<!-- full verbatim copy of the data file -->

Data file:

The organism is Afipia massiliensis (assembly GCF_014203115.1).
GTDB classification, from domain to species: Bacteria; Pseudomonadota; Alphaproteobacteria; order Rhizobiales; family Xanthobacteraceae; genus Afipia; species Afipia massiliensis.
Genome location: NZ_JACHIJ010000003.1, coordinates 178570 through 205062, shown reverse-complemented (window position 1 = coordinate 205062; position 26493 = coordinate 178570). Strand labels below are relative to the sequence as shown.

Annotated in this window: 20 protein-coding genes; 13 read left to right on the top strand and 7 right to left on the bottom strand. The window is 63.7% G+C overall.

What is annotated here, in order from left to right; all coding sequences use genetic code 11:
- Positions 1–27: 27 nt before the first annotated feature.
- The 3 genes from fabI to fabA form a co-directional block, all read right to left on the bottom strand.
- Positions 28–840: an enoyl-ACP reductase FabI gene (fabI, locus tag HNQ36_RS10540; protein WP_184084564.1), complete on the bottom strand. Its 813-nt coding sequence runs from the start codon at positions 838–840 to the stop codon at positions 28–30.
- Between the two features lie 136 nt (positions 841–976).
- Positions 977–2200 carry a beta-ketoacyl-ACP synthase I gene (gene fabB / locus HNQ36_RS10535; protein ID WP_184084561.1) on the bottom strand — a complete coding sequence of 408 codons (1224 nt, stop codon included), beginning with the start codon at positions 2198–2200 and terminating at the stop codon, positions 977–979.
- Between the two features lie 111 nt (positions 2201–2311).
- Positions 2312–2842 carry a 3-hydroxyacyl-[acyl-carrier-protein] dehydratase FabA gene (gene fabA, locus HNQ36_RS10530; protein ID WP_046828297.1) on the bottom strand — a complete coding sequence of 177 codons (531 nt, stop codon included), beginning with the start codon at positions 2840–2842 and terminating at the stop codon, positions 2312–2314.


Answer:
The organism is Afipia massiliensis (assembly GCF_014203115.1).
GTDB classification, from domain to species: Bacteria; Pseudomonadota; Alphaproteobacteria; order Rhizobiales; family Xanthobacteraceae; genus Afipia; species Afipia massiliensis.
Genome location: NZ_JACHIJ010000003.1, coordinates 178570 through 205062, shown reverse-complemented (window position 1 = coordinate 205062; position 26493 = coordinate 178570). Strand labels below are relative to the sequence as shown.

Annotated in this window: 20 protein-coding genes; 13 read left to right on the top strand and 7 right to left on the bottom strand. The window is 63.7% G+C overall.

What is annotated here, in order from left to right; all coding sequences use genetic code 11:
- Positions 1–27: 27 nt before the first annotated feature.
- The 3 genes from fabI to fabA form a co-directional block, all read right to left on the bottom strand.
- Positions 28–840: an enoyl-ACP reductase FabI gene (fabI, locus tag HNQ36_RS10540; protein WP_184084564.1), complete on the bottom strand. Its 813-nt coding sequence runs from the start codon at positions 838–840 to the stop codon at positions 28–30.
- Between the two features lie 136 nt (positions 841–976).
- Positions 977–2200 carry a beta-ketoacyl-ACP synthase I gene (gene fabB / locus HNQ36_RS10535; protein ID WP_184084561.1) on the bottom strand — a complete coding sequence of 408 codons (1224 nt, stop codon included), beginning with the start codon at positions 2198–2200 and terminating at the stop codon, positions 977–979.
- Between the two features lie 111 nt (positions 2201–2311).
- Positions 2312–2842 carry a 3-hydroxyacyl-[acyl-carrier-protein] dehydratase FabA gene (gene fabA, locus HNQ36_RS10530; protein ID WP_046828297.1) on the bottom strand — a complete coding sequence of 177 codons (531 nt, stop codon included), beginning with the start codon at positions 2840–2842 and terminating at the stop codon, positions 2312–2314.